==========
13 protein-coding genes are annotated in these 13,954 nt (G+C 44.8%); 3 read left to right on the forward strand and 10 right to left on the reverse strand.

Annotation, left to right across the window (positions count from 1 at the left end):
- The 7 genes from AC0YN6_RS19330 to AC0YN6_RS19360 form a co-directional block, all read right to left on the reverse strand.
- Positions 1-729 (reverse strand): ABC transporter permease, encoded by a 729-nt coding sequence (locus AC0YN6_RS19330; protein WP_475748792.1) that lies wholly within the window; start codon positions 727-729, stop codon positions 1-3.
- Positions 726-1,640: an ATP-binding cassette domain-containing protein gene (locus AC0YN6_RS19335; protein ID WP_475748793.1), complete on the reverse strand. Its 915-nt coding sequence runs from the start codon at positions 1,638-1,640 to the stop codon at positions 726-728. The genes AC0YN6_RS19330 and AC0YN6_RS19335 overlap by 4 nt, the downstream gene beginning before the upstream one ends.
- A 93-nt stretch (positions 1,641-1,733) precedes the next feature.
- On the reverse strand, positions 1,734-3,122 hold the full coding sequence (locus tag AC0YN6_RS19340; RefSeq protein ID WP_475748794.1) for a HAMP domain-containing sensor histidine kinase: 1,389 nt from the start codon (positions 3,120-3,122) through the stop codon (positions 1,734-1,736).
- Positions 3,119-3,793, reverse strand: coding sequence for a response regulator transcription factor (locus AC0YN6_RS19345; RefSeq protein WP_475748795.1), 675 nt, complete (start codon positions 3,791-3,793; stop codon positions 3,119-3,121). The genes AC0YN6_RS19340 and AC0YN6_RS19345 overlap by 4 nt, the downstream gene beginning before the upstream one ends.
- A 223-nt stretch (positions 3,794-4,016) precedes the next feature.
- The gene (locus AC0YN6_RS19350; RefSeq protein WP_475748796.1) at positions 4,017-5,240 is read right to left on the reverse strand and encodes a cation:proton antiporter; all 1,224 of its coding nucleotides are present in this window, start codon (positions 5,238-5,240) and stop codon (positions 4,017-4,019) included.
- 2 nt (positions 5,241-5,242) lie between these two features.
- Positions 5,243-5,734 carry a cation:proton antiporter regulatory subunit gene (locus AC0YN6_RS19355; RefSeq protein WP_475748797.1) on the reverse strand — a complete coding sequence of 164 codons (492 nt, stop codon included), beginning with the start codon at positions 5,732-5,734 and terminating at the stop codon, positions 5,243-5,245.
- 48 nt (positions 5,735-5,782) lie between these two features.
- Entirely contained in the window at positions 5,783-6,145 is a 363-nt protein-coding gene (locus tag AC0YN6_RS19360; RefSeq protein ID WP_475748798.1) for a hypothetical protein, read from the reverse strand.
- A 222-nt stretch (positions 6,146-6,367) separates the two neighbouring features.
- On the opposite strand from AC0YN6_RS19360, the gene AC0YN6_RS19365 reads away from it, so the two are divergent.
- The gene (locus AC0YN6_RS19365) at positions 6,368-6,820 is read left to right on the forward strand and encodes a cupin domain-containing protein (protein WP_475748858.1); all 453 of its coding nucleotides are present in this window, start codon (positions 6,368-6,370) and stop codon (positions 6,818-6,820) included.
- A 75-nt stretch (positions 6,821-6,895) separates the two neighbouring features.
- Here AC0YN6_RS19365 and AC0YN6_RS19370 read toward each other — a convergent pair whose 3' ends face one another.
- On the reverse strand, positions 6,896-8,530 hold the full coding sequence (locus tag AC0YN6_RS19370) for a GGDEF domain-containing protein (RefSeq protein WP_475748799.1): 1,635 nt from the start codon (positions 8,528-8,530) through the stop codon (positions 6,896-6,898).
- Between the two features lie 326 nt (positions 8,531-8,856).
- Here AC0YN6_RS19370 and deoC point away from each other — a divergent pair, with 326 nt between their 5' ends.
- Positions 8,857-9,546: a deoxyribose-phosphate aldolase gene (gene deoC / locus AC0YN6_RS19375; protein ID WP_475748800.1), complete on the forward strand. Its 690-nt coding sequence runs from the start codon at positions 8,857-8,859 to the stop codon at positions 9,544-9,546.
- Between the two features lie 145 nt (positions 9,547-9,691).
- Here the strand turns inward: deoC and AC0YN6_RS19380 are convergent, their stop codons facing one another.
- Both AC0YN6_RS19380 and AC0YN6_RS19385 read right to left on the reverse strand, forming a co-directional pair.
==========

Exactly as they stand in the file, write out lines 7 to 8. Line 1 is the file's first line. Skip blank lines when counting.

- On the reverse strand, positions 1,734-3,122 hold the full coding sequence (locus tag AC0YN6_RS19340; RefSeq protein ID WP_475748794.1) for a HAMP domain-containing sensor histidine kinase: 1,389 nt from the start codon (positions 3,120-3,122) through the stop codon (positions 1,734-1,736).
- Positions 3,119-3,793, reverse strand: coding sequence for a response regulator transcription factor (locus AC0YN6_RS19345; RefSeq protein WP_475748795.1), 675 nt, complete (start codon positions 3,791-3,793; stop codon positions 3,119-3,121). The genes AC0YN6_RS19340 and AC0YN6_RS19345 overlap by 4 nt, the downstream gene beginning before the upstream one ends.